by Rabbi Jeremy Rosen
So many people love conspiracy theories, fantasies, and lost causes. Best-selling books and movies focus on myths of missing people, cities, and treasures such as Atlantis, Treasure Island. And going further back in time, to the Golden Fleece or the Ten Lost Tribes. Christianity, of course, is the champion of fantasies and relics. For centuries they searched for the Holy Cross. Enough pieces of wood were found to launch a whole armada. Or the nails used in the Crucifixion, to build a battleship. The Holy Grail has retained its grip on the imagination. Of course, we have ours too. The Menorah from the Second Temple that can be seen in Titus’s arch, was carried off to Rome. Some are still convinced it is hidden in the Vatican vaults despite the number of times Rome was ransacked. Anything of value was shipped off or melted down. But pride of place in the realms of myth goes to the ‘lost’ Holy Ark of the Covenant. Of which we read from the Torah this month. Forgetting Hollywood’s obsession, its disappearance has fascinated people for thousands of years.
The details of the Ark’s construction can be found in several chapters in the Book of Exodus, starting with Chapter 25. God commands Moses to “make an Ark of acacia wood, two and a half cubits long, a cubit and a half wide, and a cubit and a half high. Overlay it with pure gold inside and out, make a gold molding roundabout. …And deposit in it the tablets of the Covenant which I will give you. You shall make a cover of pure gold, two and a half cubits long and a cubit and a half wide.” On top there were .. “two cherubim of beaten gold facing each other from opposite ends.”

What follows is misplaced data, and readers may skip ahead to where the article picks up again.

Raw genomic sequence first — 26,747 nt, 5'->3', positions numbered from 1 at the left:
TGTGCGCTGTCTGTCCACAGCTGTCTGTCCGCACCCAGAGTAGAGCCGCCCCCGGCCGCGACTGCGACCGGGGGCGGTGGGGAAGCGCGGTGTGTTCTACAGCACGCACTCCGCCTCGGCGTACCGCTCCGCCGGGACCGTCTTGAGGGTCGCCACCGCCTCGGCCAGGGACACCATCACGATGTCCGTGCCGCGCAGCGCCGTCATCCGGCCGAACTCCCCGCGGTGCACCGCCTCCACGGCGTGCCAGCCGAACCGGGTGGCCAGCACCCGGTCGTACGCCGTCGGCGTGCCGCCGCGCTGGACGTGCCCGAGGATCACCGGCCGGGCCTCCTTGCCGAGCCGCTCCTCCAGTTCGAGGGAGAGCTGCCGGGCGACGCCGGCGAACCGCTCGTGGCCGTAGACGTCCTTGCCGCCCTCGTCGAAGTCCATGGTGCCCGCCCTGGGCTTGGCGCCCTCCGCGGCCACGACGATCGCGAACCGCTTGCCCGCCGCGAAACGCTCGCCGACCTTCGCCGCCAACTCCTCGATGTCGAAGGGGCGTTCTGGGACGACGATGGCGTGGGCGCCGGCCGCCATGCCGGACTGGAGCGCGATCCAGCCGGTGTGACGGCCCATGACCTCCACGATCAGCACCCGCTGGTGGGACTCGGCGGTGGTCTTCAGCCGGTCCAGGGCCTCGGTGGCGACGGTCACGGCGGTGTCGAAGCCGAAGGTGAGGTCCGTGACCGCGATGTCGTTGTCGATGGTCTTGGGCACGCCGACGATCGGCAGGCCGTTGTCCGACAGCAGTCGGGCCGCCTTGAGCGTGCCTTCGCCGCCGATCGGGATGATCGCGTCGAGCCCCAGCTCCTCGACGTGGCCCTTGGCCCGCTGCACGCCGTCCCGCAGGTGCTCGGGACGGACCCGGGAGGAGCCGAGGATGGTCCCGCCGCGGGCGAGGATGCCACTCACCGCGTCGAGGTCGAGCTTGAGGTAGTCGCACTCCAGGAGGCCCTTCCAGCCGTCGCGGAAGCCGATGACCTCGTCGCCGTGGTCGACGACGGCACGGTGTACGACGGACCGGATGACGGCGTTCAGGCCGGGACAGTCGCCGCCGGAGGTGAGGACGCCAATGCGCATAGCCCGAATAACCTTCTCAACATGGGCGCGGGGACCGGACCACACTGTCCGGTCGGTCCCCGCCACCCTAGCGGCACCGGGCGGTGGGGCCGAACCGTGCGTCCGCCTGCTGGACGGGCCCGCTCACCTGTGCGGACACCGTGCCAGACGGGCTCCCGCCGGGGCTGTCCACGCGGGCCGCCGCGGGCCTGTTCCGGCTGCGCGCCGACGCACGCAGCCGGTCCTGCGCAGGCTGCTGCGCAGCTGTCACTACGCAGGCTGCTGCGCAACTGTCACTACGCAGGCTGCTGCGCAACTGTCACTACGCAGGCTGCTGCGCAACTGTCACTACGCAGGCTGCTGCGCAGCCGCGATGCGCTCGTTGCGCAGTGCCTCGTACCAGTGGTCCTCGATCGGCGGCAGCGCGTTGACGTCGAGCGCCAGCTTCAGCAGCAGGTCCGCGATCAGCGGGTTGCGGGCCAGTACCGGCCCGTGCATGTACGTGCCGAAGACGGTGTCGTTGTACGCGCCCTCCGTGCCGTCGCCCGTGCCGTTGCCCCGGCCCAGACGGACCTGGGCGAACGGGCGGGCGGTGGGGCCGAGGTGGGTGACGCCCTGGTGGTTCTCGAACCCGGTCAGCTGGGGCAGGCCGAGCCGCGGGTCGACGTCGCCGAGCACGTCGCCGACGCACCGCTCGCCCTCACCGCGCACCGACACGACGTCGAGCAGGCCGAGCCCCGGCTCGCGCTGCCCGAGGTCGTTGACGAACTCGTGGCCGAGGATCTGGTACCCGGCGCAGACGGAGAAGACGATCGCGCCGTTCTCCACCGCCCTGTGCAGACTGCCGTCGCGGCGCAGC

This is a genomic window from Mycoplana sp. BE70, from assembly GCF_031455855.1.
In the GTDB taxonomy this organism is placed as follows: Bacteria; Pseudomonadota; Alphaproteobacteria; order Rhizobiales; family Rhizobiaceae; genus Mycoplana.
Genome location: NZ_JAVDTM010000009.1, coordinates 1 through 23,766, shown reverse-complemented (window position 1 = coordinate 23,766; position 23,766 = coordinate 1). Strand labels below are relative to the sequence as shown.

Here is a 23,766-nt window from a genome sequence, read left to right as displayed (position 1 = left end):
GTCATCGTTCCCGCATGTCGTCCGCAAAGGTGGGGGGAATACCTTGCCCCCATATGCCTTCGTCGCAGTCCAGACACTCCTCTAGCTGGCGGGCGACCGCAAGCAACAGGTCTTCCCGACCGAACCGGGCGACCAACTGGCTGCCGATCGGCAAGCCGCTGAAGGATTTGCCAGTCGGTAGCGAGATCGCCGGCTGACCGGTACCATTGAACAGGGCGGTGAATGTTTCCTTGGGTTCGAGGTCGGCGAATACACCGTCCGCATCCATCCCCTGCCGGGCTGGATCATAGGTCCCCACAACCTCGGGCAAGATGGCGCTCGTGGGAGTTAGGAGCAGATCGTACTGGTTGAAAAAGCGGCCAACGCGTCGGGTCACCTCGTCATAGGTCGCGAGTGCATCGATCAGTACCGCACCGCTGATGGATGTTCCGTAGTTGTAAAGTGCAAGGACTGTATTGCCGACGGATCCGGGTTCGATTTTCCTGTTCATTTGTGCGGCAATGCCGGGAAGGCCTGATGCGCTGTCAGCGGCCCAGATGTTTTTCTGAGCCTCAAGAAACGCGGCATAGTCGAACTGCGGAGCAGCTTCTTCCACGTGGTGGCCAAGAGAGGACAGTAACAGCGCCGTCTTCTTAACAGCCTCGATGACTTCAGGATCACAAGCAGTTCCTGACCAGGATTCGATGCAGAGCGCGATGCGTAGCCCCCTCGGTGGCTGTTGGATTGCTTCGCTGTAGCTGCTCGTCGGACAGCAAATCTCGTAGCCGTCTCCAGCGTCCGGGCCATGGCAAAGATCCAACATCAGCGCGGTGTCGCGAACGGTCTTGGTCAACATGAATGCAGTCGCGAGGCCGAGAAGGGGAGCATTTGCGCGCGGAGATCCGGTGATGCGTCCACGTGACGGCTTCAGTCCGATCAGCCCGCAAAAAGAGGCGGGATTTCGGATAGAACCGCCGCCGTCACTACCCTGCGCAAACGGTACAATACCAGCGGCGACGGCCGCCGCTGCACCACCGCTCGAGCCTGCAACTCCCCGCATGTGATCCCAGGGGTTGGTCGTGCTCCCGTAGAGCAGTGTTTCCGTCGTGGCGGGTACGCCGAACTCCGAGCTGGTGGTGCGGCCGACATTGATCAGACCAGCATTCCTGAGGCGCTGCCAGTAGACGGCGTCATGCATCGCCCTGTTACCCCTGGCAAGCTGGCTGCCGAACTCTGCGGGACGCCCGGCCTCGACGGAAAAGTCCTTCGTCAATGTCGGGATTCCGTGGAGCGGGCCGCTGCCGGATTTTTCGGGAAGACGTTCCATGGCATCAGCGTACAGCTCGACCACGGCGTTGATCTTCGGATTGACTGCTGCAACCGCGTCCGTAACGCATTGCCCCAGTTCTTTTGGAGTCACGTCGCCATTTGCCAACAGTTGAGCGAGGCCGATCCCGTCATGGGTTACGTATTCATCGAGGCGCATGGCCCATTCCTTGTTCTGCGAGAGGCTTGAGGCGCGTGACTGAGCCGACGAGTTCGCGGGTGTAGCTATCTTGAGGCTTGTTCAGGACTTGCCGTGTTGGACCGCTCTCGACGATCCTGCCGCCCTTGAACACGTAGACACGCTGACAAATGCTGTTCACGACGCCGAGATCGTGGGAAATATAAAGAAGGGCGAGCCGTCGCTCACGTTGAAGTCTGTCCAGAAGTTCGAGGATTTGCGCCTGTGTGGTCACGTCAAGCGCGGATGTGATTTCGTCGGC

The Ark disappeared at some point during the First Temple era, which ended in 586 BCE with the destruction of the Temple and Jerusalem by the Babylonians. The Temple was sacked on several occasions even earlier. In 926 BCE, King Shishak of Egypt took the treasuries of the Temple and the royal house of Rehoboam (I Kings 14:25-26). In 786 BCE, King Jehoash of Israel attacked his former ally, King Amaziah of Judah. He seized the gold and silver from the Temple and the royal house and took that booty back to Samaria (II Kings 14:13-14). There is no mention of the Ark in the list of spoils taken from the Temple by the Chaldeans to Babylonia (II Kings 25:13-17; Jeremiah 52:17-23). In none of these cases does the Bible say that the Ark was taken. And even if it had been it would make no sense to cart off the solid wooden structure. Anything made of gold would have been melted down for easier transport.
Had the Ark still been in its usual place when the Babylonians conquered the Temple Mount, they surely would have seized this most valuable and holy possession. But the myth of the missing Ark continued. II Maccabees claims that Jeremiah hid the Ark in a cave on Mount Nebo, Moses’ final resting place. The precise location of which is unknown.
The Talmud (Yoma 53b) contains lots of theories. Rabbi Judah said that the Ark was hidden in a subterranean chamber beneath the Holy of Holies by King Josiah. And several priests died when they accidentally discovering the exact spot and flames shot out and consumed them.
Rabbi Eliezer and Rabbi Simeon bar Yochai said that the Ark was taken to Babylonia at the time of Jechoniah’s capture and exile (608 BCE). You might get confused over who Jechoniah was if you read the Bible because he was also known as Conia and Jehoakin. And incidentally, according to II Kings 25:27, thirty-seven years after the exile, he was released from prison by King Evil Merodach, welcomed to court, and made the official leader of the Judean community in Babylon